Education organizations call for STAAR requirements to be waived another year

Gov. Greg Abbott waived the State of Texas Assessments of Academic Readiness, or STAAR, testing requirements in March of earlier this year in response to the coronavirus pandemic.

With a clinical background in internal, pulmonary and critical care medicine, Corry has been with BCM for 20 years. He now focuses primarily on inflammatory lung diseases, such as asthma and smoking-related chronic obstructive pulmonary diseases. (Graphic by Ronald Winters/Community Impact Newspaper)
Q&A: Baylor College of Medicine's Dr. David Corry discusses immunity, vaccine production amid COVID-19 pandemic

Rapid development and distribution of a vaccine worldwide and successful achievement of herd immunity will be key players in determining the lifespan of the COVID-19 pandemic, said Dr. David Corry, a professor of Medicine in the Immunology, Allergy and Rheumatology Section at Baylor College of Medicine.

hand sanitizer
Katy-area confirmed COVID-19 cases reach 3,327, per July 10 data

Katy-area confirmed COVID-19 cases have reached 3,327, per July 10 data.

The new partnership will provide on-site, same-day testing and results for assisted-living facility staff and their residents. (Courtesy Adobe Stock)
State announces partnership for increased COVID-19 testing for patients, staff at assisted-living facilities, nursing homes

These test sites will help the state work toward the goal of processing up to 100,000 tests in the first month.

Texas Medical Center reports only 4% uptick in ICU bed use despite continued COVID-19 case increases

Compared to 1,350 total intensive care units in use June 30, Texas Medical Center has seen only a slight uptick in occupancies since then, with 1,394 reported July 9.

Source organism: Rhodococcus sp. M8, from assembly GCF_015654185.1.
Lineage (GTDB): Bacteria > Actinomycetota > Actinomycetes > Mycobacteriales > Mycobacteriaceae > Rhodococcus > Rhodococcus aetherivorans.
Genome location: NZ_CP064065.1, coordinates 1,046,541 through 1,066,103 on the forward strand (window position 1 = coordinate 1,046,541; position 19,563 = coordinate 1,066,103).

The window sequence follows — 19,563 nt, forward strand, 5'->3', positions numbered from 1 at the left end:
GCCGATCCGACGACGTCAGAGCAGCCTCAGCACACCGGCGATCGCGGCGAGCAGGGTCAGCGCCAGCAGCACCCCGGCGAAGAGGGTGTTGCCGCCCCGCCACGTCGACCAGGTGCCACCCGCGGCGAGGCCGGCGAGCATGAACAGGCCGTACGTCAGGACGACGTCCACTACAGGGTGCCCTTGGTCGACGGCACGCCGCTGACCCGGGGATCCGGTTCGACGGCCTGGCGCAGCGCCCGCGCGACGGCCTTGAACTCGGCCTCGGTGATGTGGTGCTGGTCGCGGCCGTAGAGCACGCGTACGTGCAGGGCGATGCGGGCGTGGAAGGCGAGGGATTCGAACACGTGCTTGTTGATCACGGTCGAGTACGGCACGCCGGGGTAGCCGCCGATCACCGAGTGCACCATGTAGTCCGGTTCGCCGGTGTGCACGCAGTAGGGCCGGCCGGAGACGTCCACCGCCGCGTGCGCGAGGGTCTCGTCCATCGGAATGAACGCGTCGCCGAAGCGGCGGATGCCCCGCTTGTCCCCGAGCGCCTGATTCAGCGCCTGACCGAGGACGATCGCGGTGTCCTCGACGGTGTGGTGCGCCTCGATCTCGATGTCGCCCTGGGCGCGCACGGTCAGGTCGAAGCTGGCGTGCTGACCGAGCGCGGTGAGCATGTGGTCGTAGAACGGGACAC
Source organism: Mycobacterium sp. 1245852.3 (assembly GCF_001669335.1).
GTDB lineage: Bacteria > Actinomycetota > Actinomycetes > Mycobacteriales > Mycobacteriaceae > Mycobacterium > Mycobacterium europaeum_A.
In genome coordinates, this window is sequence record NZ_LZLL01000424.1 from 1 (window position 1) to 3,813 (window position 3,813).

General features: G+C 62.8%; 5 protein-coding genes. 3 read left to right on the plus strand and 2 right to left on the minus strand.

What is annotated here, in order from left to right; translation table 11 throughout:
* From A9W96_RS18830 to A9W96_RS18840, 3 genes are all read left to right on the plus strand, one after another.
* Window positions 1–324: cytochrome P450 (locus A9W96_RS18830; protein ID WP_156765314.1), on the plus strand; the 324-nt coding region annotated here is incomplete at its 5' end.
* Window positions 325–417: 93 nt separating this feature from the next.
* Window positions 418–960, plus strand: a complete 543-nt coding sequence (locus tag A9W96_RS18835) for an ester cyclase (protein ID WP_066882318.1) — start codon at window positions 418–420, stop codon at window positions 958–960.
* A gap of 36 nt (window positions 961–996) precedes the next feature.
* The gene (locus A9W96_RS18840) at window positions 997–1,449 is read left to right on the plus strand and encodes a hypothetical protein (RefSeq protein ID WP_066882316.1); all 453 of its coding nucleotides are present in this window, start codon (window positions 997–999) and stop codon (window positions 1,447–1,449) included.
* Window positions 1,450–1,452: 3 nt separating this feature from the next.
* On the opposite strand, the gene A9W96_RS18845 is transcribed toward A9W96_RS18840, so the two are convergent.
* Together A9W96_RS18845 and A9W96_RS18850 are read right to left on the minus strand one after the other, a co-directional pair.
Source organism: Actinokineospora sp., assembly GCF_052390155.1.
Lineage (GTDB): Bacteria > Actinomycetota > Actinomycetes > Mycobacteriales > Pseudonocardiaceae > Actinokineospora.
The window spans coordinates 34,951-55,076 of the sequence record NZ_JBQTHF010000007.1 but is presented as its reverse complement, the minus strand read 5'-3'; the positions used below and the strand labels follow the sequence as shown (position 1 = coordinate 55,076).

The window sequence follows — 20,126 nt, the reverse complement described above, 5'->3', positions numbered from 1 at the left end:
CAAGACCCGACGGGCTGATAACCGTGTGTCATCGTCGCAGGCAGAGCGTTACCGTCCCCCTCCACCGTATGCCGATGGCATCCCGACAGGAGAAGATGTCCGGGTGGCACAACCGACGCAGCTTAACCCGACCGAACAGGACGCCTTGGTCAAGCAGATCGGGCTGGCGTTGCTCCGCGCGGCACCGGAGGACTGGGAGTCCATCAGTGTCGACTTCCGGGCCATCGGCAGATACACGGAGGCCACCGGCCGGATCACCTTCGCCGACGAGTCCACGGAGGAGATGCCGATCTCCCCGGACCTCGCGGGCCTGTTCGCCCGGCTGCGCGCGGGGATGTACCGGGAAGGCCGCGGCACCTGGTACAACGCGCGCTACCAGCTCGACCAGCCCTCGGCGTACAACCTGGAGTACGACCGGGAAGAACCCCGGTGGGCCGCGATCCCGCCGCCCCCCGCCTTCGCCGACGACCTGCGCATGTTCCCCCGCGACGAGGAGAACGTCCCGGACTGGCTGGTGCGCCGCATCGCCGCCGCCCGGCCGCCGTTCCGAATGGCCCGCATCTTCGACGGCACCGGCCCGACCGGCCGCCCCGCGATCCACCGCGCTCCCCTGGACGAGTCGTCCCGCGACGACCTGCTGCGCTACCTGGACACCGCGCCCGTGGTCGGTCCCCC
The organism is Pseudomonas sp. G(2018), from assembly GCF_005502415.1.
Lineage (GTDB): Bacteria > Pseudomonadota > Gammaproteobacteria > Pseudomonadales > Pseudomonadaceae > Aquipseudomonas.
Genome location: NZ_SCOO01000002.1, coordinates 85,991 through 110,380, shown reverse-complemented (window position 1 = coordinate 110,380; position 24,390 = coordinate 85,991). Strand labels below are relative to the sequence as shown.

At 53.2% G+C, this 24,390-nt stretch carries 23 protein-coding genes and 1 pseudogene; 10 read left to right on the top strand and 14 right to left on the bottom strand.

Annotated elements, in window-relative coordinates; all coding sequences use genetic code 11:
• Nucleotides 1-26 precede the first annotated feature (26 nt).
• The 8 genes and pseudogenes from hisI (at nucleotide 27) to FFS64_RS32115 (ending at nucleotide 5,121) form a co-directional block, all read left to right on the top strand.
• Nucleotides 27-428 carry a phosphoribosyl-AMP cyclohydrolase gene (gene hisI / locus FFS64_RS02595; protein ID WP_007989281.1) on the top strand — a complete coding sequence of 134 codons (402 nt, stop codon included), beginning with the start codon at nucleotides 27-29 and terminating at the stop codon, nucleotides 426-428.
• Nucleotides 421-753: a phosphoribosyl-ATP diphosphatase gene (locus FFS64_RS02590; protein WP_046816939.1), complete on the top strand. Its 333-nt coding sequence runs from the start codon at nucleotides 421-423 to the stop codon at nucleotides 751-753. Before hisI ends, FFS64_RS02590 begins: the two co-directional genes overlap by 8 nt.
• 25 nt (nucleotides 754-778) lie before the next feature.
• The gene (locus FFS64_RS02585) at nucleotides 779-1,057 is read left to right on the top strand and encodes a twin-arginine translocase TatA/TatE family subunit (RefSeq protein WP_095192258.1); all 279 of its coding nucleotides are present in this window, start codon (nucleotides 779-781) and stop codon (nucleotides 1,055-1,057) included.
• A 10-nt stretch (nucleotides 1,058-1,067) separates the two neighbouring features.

When interest rates are low, homeowners may look to save money by refinancing, which means getting a new mortgage with a better term or interest rate to lower payments. (Source: Matt Frankel/Community Impact Newspaper)
Refinancing a home, police departments address protests: Popular news this week from Greater Houston

Read popular stories from the Greater Houston area on Community Impact Newspaper’s website.

open sign
DATA: More than 40,000 jobs retained in Katy area due to first round of federal PPP loans

In total, Katy and Fulshear businesses received more than $261.8 million in federal aid.

Houston Methodist Continuing Care Hospital
Katy-area hospital hosts wedding for COVID-19 nurse at new garden

Jorden Wilson had to cancel her wedding because of the coroanvirus pandemic, but her colleagues worked to convert a new rooftop garden as an impromptu wedding venue.

Coronavirus cases continue to rise in Harris County. (Community Impact Staff)
Harris County coronavirus count: 907 cases, 12 deaths confirmed July 9

The 12 deaths—the largest single day total in Harris County since the pandemic began—brings the total COVID-19 death count in the county to 423.

Effective July 9, hospitals in more than 100 counties across the state must now postpone elective surgeries unrelated to COVID-19. (Courtesy Adobe Stock)
MAP: Governor expands restrictions on elective surgeries to more than 100 Texas counties

Texas Gov. Greg Abbott expanded the restrictions that initially required only hospitals in Bexar, Dallas, Harris, and Travis counties to postpone all non-medically necessary surgeries and procedures that are unrelated to COVID-19.

facemask face mask
July 9 data: 1 new death reported in Katy-area Harris County ZIP codes

The total number of deaths across six Katy-area ZIP codes in Harris County is 16.

In compliance with Gov. Greg Abbott's July 2 executive order, the University Interscholastic League is requiring the use of facial coverings when practical to do so for all summer activity participants, among other guidelines. (Graphic by Ronald Winters/Community Impact Newspaper)
UIL releases guidelines for conducting summer activities during COVID-19 pandemic

The University Interscholastic League released udpated guidelines for schools conducting summer activities such as sports training and marching band practices on July 8.